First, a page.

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semiconductor, solid material whose electrical conductivity at room temperature is between that of a conductor and that of an insulator (see conduction; insulation). At high temperatures its conductivity approaches that of a metal, and at low temperatures it acts as an insulator. In a semiconductor there is a limited movement of electrons, depending upon the crystal structure of the material used. The substances first used for semiconductors were the elements germanium, silicon, and gray tin. It was found that the incorporation of certain impurities in them enhances their conductive properties. The impurities either add free electrons or create holes (electron deficiencies) in the crystal structures of the host substances by attracting electrons. Thus there are two types of semiconductor: the N-type (negative), in which the current carriers (electrons) are negative, and the P-type (positive), in which the positively charged holes move and carry the current. The process of adding these impurities is called doping; the impurities themselves are called dopants. Dopants that contribute mobile electrons are called donor impurities; those that cause holes to form are acceptor impurities. Undoped semiconductor material is called intrinsic semiconductor material. Certain chemical compounds, including gallium arsenide, indium antimonide, and aluminum phosphide are semiconductors. Semiconductors are used to produce such electronic devices as diodes, transistors, and computer memory devices. The field of solid-state physics includes the study of semiconductors. See also integrated circuit.
pharmacological and other agents that when injected into the body quickly and temporarily stimulate its physical and nervous activity.
Doping has been known since ancient times when it was used by cultists, shamans, and warriors in Africa, India, ancient Greece, Rome, and elsewhere. Beginning in the late 19th century doping became widespread in a number of countries as a means of increasing the speed of race horses. In the 20th century doping began to be used in sports in some capitalist countries. Studies have been published on the search for and use of dope in medicine, veterinary medicine, and so forth.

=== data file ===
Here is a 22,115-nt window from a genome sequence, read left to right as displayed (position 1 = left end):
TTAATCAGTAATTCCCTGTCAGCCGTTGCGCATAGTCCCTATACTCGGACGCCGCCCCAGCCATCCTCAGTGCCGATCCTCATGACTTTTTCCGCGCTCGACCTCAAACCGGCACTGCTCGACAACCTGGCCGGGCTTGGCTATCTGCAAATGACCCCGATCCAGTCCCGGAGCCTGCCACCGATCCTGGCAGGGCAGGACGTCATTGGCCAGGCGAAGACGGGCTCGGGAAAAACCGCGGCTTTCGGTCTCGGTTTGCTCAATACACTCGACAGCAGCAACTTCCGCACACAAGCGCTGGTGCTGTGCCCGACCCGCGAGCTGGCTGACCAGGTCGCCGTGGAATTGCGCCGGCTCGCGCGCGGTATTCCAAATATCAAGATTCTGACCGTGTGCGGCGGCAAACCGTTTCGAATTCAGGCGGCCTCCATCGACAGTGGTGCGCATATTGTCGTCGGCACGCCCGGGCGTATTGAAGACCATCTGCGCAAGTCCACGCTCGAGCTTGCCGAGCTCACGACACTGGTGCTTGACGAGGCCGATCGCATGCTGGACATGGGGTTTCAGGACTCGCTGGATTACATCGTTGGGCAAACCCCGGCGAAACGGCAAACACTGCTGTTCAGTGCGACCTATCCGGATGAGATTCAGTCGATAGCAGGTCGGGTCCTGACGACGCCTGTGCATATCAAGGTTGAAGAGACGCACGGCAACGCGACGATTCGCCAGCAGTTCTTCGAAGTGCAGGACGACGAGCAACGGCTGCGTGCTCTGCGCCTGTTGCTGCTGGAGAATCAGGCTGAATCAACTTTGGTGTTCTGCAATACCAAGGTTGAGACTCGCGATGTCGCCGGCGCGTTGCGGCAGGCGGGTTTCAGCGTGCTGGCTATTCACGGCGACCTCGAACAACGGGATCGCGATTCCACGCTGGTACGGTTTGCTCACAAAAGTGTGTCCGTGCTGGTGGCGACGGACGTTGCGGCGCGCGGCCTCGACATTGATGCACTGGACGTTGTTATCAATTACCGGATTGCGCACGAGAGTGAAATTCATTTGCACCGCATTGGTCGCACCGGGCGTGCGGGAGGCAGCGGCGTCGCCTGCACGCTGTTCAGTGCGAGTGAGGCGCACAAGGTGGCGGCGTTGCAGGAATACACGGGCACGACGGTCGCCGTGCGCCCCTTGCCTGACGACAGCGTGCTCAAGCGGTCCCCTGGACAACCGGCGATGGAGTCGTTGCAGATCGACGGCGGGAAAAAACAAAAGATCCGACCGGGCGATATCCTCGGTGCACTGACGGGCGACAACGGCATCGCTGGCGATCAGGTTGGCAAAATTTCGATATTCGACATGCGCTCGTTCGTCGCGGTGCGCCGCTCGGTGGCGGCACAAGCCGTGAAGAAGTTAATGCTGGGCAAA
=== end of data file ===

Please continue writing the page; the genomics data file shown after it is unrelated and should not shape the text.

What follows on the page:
Among the agents that can be used as dope (depending on the specific nature of the sport or other activity) are sympathomimetic amines (amphetamine, methylamphetamine, ephedrine), central nervous system stimulants and analeptics (strychnine, transaminum, indopanum, leptamine), narcotics and pain relievers (morphine and its derivatives, opium), general stimulants (preparations of ginseng, Schizandra chinensis, and Rhaponticum carthamoides, and monoamine oxidase inhibitors), tranquilizers (Valium, Librium, Andaxin, Noxyronum), and ethyl alcohol in various mixtures.
The use of dope in sports makes conditions unequal, and it may do physical and mental harm to human beings. Many cases of poisoning of athletes are known abroad. Fatalities caused by taking dope have been recorded in international boxing and bicycling competitions. In some countries (for example, Belgium and Italy) where the use of dope is widespread, state laws forbidding it have been passed. Since the fight against dope is a matter of great moral, ethical, legal, and sports significance, the International Olympic Committee meeting in Lausanne on Dec. 20, 1967, decided to ban the use of dope in sports and to organize antidoping controls at international competitions. An athlete found using dope is disqualified.
V. A. SEMENOV, N. A. FROLOCHKINA and E. E. CHERKASOV